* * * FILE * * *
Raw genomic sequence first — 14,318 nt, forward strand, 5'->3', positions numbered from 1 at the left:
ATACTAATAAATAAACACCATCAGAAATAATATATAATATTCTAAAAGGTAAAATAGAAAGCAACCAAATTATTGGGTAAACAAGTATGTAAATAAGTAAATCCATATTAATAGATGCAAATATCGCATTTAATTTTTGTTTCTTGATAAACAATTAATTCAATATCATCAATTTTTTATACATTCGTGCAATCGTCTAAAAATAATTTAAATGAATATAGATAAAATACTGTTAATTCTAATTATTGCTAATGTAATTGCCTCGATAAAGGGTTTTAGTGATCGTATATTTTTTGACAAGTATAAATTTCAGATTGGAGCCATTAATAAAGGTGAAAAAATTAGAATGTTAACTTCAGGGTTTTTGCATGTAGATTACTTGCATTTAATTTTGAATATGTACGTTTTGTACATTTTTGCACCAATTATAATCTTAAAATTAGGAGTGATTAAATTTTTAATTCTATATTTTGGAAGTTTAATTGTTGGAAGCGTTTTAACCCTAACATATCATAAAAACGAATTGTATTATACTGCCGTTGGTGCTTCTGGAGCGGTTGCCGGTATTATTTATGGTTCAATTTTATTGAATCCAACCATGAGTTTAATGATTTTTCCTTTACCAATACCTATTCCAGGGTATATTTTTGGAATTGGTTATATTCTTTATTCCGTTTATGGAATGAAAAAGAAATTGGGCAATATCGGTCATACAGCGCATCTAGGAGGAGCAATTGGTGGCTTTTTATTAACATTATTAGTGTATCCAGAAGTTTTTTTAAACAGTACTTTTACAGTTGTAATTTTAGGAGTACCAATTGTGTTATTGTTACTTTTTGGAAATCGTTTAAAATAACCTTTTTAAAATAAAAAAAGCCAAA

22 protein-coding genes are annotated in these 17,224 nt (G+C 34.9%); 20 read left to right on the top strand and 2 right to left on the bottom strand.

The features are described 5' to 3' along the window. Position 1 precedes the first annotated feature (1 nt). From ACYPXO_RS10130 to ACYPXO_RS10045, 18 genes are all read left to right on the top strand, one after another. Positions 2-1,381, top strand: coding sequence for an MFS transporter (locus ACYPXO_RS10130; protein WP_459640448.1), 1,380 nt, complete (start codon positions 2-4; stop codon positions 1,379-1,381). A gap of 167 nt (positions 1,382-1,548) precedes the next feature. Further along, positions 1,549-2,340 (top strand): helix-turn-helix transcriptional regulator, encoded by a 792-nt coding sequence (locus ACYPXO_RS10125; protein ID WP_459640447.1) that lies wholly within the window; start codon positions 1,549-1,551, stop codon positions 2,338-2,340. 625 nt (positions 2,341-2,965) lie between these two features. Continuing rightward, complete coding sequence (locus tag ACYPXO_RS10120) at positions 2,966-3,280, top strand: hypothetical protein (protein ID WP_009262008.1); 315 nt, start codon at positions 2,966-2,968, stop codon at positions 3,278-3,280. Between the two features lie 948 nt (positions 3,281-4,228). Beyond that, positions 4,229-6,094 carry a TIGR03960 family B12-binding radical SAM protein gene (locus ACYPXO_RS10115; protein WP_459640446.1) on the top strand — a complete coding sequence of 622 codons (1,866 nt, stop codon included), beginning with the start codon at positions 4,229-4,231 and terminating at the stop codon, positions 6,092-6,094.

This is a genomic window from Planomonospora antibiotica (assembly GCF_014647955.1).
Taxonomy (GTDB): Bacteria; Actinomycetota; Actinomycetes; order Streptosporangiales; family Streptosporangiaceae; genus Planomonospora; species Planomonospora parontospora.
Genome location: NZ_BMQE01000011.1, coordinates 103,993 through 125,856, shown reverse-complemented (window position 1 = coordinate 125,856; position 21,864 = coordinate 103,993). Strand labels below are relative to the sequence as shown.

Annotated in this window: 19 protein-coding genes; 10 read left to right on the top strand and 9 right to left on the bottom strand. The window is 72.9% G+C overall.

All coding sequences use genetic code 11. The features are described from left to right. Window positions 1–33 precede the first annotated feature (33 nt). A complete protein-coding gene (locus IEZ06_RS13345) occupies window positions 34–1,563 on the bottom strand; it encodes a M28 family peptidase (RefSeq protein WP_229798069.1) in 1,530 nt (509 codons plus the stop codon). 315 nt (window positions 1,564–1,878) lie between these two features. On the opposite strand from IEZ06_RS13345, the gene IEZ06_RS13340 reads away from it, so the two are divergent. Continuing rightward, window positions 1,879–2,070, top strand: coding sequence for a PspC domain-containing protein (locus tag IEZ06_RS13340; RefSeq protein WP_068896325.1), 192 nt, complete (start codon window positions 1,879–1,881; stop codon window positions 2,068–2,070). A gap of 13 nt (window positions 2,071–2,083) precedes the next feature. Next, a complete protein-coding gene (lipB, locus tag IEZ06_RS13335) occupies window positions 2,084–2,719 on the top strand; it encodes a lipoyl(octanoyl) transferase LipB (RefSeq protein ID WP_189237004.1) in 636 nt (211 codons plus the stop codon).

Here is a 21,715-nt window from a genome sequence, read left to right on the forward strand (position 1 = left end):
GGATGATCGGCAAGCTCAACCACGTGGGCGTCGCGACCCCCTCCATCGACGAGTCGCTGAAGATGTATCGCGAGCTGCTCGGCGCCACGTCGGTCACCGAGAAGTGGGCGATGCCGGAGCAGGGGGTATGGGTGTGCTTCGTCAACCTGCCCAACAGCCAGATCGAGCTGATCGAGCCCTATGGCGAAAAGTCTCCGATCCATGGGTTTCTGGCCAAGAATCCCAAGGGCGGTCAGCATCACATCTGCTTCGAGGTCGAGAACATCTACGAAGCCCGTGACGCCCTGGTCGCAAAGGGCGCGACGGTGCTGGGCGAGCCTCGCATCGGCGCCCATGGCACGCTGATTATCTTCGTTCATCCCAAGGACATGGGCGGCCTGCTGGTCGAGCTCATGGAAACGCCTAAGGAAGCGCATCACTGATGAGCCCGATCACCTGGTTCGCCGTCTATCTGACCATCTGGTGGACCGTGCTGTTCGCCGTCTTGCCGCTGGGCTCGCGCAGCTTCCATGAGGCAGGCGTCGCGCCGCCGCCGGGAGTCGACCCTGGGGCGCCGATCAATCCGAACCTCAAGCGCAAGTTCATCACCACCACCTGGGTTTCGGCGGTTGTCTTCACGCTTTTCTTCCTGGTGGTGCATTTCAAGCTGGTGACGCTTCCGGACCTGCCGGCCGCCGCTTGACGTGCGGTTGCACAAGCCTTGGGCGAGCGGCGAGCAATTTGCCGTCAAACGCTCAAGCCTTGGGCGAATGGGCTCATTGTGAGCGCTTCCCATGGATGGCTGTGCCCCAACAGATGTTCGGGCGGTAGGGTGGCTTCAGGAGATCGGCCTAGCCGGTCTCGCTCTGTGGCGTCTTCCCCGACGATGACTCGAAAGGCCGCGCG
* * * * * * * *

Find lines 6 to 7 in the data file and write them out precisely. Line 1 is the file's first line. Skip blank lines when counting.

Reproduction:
Taxonomy (GTDB): Bacteria; Actinomycetota; Actinomycetes; order Streptosporangiales; family Streptosporangiaceae; genus Planomonospora; species Planomonospora parontospora.
Genome location: NZ_BMQE01000011.1, coordinates 103,993 through 125,856, shown reverse-complemented (window position 1 = coordinate 125,856; position 21,864 = coordinate 103,993). Strand labels below are relative to the sequence as shown.